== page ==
Speaker: Prof. Dr. Alex Hoffmann
- University of California, San Diego
Professor of chemistry and biochemistry at the University of California, San Diego, Alex Hoffmann is the director of the graduate programme in bioinformatics and systems biology and principal investigator of the signalling systems laboratory. His group takes a multi-scale approach, from cell population to molecular signal regulatory networks (SRN) and attempts to achieve a predictive understanding of both the innate and adaptive immune response.
Talk: Combinatorial and dynamic control logic within pathogen-responsive gene regulatory networks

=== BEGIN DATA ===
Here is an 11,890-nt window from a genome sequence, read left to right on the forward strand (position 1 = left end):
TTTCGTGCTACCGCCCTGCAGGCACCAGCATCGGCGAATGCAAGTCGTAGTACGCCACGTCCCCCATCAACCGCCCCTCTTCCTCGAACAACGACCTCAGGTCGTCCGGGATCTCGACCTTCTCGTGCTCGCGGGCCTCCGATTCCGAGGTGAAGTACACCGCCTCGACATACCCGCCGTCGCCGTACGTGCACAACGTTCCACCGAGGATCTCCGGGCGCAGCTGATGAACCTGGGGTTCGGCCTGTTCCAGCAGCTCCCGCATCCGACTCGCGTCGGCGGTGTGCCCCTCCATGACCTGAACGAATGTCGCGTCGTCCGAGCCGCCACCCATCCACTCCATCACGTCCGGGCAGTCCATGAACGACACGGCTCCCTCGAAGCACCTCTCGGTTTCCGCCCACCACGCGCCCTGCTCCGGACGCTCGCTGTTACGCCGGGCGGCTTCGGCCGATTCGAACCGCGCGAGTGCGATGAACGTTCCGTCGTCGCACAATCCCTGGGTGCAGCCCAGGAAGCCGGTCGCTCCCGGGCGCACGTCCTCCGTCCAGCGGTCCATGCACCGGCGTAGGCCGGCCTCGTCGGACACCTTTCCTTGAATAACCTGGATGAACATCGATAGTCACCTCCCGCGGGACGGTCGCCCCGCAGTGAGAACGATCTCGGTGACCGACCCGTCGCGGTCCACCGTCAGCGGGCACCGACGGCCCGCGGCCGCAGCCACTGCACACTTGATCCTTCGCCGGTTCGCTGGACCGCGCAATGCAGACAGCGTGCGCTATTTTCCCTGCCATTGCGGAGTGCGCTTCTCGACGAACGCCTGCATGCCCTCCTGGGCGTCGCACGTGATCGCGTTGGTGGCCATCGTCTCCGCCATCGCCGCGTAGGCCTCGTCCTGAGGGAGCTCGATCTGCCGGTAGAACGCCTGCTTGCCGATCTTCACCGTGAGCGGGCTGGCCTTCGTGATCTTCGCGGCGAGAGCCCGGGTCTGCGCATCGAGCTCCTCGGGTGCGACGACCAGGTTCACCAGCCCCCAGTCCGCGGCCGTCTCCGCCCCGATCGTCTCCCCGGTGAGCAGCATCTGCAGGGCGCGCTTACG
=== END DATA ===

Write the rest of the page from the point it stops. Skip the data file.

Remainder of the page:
Studies of the cellular responses to pathogens have identified several primary response transcription factors (TFs), that are activated in stimulus-specific combinations and temporal profiles. To understand how dynamic activities may combine to produce the regulatory logic of pathogen-responsive gene expression, we utilized mathematical modeling to guide the analysis of a multi-dimensional expression dataset of 714 transcripts induced by bacterial endotoxin. We found that gene clusters are controlled by signal-responsive TFs either singly or sequentially in or gates, but that further specification of expression programs is mediated by constitutive and signal-responsive mRNA halflife control. The results reveal that mRNA halflife control is responsible for decoding not only stimulus-responsive TF dynamics, but also pathway combinatorics. We surmise that predictive models of gene regulatory networks (GRNs) cannot be based on chromatin-associated events alone but must include non-nuclear control mechanisms as well. Our work begins to delineate how intra-cellular combinatorial and dynamic signals that encode information about the extra-cellular stimulus are decoded through specific mechanisms within GRNs.